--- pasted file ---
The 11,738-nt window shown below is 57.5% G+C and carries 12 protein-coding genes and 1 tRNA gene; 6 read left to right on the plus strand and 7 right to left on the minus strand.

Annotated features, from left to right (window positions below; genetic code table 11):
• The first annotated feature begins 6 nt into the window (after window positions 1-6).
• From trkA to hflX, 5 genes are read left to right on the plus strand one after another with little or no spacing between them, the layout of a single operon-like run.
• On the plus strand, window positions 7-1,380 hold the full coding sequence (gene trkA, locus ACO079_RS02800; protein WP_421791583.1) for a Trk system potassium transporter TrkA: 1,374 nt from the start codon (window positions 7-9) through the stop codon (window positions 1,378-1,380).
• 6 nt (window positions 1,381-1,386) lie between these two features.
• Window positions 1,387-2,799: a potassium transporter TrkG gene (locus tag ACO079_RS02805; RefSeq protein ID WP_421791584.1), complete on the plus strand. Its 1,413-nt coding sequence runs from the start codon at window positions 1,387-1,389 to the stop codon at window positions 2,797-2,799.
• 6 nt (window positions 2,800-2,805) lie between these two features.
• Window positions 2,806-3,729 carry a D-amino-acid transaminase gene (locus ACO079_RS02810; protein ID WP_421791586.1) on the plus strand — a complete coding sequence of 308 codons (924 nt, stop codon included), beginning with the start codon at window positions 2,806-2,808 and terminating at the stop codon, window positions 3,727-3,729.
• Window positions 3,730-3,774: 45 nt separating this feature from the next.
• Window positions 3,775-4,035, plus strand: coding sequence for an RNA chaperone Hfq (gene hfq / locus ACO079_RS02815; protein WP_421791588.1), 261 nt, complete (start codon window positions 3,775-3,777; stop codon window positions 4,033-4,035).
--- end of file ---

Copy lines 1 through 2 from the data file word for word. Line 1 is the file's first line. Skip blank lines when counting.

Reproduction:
The 11,738-nt window shown below is 57.5% G+C and carries 12 protein-coding genes and 1 tRNA gene; 6 read left to right on the plus strand and 7 right to left on the minus strand.

Annotated features, from left to right (window positions below; genetic code table 11):